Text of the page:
• Hunter Heath

Spirometry Testing Explained



Spirometry Testing Simplified


Passing Grades

> As & Bs vs. Cs & Ds

> 80.0% OR BETTER (FEV[1]) - What does it really mean and how do we make it happen?


What is it?

So what exactly is the Spirometry Test and why is it so important to test it each year? In short; the Spirometry test is a minimally invasive and short duration test that utilizes a person’s age, ethnicity, gender, height, and weight to predict their lung capacity according to how other people in those categories perform. Predict is the key word because an abnormal performance doesn't necessarily mean that something is wrong a person. It could be that they're built slightly different than others.



What does it look like?

We start by entering a person’s information so that the device can set the standards that need to be met by that individual. After that we are ready to begin with each of the “trials”.


A trial is performed by inhaling deeply, inserting the tube into your mouth, and then forcefully exhaling the air in your lungs through the tube and sustaining that exhaled breath until the test stops. This can be an uncomfortable sensation when there is no resistance on the other end and can leave someone feeling like there is nothing left to push out. Even then we still ask you to keep pushing, breathing, and squeezing your core to ensure the test isn’t stopped too soon. The reason this is possible is because of how sensitive the device actually is. Even if you don’t feel like you’re moving air through the tube it could still be picking up enough movement to register for the test.



What do the letter grades (A,B,C,D) mean?

Everyone who takes the test is required to perform a minimum of THREE breaths to officially pass the test. Even if you gave a perfect trial you would be required to do three breaths in order to achieve the (A) or (B) score needed. This letter grade refers to the person’s ability to repeat the breath consistently. For example: if you did three perfect (A) tests in a row; the first test is the baseline and would show a session quality of “D”. The second perfect test might show a session quality of “C” because the device can compare it to the first one. The third test would be the first time you’d ever see the actual “A” or “B” score once you’ve proven you can repeat the trial multiple times. So, make sure you don’t think of these letter grades the same way you would with a school test. If you kept changing your technique because you think it’ll make the letter grade better, you’ll actually be getting further and further away from proving that you can repeat the same breath multiple times in a row.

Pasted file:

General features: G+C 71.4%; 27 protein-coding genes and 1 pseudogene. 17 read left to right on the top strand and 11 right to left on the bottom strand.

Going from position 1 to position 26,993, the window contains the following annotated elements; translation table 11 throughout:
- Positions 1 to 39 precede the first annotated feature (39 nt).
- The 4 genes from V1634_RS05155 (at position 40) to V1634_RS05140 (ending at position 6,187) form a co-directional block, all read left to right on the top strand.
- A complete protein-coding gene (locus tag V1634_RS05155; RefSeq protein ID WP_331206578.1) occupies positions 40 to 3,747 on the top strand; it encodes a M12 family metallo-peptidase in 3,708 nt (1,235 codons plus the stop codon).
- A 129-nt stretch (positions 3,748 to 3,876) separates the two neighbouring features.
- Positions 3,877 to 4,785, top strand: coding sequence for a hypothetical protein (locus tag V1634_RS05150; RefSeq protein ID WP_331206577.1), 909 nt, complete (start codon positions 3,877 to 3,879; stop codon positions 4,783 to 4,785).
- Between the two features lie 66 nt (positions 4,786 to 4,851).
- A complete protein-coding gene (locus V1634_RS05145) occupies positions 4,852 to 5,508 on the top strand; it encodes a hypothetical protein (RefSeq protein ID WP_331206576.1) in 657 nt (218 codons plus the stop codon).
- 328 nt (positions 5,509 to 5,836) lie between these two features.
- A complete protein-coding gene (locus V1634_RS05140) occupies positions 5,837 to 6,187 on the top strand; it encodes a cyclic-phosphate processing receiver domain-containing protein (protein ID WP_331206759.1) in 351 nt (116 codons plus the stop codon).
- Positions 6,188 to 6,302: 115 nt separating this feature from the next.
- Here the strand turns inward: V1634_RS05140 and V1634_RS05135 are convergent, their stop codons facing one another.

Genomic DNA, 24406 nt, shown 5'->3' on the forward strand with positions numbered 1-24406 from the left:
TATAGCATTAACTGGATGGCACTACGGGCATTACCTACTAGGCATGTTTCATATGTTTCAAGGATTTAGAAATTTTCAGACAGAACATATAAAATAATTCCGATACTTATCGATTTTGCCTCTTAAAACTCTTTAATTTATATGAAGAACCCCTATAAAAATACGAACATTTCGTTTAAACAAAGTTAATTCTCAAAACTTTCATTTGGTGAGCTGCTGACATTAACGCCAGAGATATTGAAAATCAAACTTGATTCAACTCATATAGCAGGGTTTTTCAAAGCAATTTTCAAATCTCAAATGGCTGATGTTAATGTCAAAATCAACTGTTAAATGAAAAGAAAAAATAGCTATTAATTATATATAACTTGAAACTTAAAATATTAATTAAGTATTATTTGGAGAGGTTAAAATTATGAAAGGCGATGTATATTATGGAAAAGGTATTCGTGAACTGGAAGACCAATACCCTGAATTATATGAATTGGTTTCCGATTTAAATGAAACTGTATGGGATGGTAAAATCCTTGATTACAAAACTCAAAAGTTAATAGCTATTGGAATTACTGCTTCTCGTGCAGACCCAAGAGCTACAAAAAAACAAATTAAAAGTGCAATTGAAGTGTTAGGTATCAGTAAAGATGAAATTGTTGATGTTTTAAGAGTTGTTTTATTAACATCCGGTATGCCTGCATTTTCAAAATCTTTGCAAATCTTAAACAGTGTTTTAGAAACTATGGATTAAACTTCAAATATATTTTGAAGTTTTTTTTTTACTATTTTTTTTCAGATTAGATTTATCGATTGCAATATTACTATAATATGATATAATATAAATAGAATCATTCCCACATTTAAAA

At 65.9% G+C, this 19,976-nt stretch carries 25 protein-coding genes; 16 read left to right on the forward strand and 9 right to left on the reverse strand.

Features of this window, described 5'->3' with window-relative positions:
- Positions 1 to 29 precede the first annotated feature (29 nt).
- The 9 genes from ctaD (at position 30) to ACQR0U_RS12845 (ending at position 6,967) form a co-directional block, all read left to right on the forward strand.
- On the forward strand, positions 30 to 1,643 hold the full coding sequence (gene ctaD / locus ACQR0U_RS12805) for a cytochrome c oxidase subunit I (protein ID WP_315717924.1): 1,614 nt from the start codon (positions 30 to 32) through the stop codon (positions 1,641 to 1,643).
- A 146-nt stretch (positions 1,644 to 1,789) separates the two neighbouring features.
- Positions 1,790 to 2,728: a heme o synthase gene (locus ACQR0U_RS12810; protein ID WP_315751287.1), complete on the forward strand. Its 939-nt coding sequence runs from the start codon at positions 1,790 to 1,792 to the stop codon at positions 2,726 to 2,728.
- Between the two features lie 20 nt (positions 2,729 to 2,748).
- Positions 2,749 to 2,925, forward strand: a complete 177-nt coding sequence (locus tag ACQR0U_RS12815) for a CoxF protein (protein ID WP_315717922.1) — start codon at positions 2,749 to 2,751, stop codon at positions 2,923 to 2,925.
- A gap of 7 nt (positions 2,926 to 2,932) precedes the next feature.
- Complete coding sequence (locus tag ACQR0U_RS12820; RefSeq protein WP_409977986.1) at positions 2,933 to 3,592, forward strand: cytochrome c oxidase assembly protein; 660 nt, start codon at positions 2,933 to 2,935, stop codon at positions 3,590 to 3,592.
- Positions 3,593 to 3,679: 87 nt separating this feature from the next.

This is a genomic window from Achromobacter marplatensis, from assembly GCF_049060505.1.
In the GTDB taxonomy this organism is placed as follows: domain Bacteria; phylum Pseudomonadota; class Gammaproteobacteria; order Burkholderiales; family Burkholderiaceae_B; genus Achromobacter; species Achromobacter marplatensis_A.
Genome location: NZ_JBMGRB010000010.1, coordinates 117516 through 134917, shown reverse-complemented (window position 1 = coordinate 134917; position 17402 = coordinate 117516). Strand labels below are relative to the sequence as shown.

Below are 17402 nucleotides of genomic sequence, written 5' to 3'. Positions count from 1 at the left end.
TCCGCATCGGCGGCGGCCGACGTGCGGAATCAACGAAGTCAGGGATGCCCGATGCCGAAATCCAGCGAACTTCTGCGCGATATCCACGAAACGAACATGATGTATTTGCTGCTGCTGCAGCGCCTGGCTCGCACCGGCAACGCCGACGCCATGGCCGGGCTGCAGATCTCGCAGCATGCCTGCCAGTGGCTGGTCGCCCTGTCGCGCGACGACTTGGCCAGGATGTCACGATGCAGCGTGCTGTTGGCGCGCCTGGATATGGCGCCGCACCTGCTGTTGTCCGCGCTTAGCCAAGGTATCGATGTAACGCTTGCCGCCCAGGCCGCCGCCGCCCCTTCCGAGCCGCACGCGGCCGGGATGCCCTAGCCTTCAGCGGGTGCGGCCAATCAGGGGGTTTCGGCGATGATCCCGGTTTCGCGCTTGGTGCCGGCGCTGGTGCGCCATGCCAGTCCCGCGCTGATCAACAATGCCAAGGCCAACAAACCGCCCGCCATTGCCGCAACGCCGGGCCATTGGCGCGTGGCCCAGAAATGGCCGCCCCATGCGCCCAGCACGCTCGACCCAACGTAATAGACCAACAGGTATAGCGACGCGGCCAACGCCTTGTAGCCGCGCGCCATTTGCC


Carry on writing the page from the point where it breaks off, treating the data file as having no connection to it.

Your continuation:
*Note: Many people will perform more than three breaths to pass the test. They might perform four tests if the first three are so unique that they all register as a “D”. However, a fourth test might come back as an “A” or “B” if it’s close enough to one of the previous trials. This idea can continue on depending on a person’s ability to be consistent with each trial*


Grade (A)


Grade (B)


What do the graphs mean?

When we perform the test we see two graphs. Yellow and Purple.


The Yellow line represents the “Air FLOW” of your breath when you forcefully exhale. The shape will show the rate (speed) of air going through the tube and will spike higher or lower based on the amount of force you put into each trial.


The Purple line represents the “Air VOLUME” and this is the number required to meet a minimum standard of 80.0% or better. This line shows the amount of air that you’re actually pushing through the tube and is based on how big of a breath you take before you start the trial. Meeting the 80% minimum standard is essentially saying “You need to move at LEAST 80% of the volume of air through the tube in the FIRST second of the test based on what the test expects you to do.”


Being nervous and taking a shallow breath could potentially make this score lower. It’s also important to know that Faster FLOW does not always equal More VOLUME. Pushing too fast and losing “speed” before you make it to the 1-second line can actually lower your “volume” score and that’s the number we want to keep above 80%. The goal is to use moderate force at the beginning of the test so that you can extend your breath all the way through the first second line of the test.









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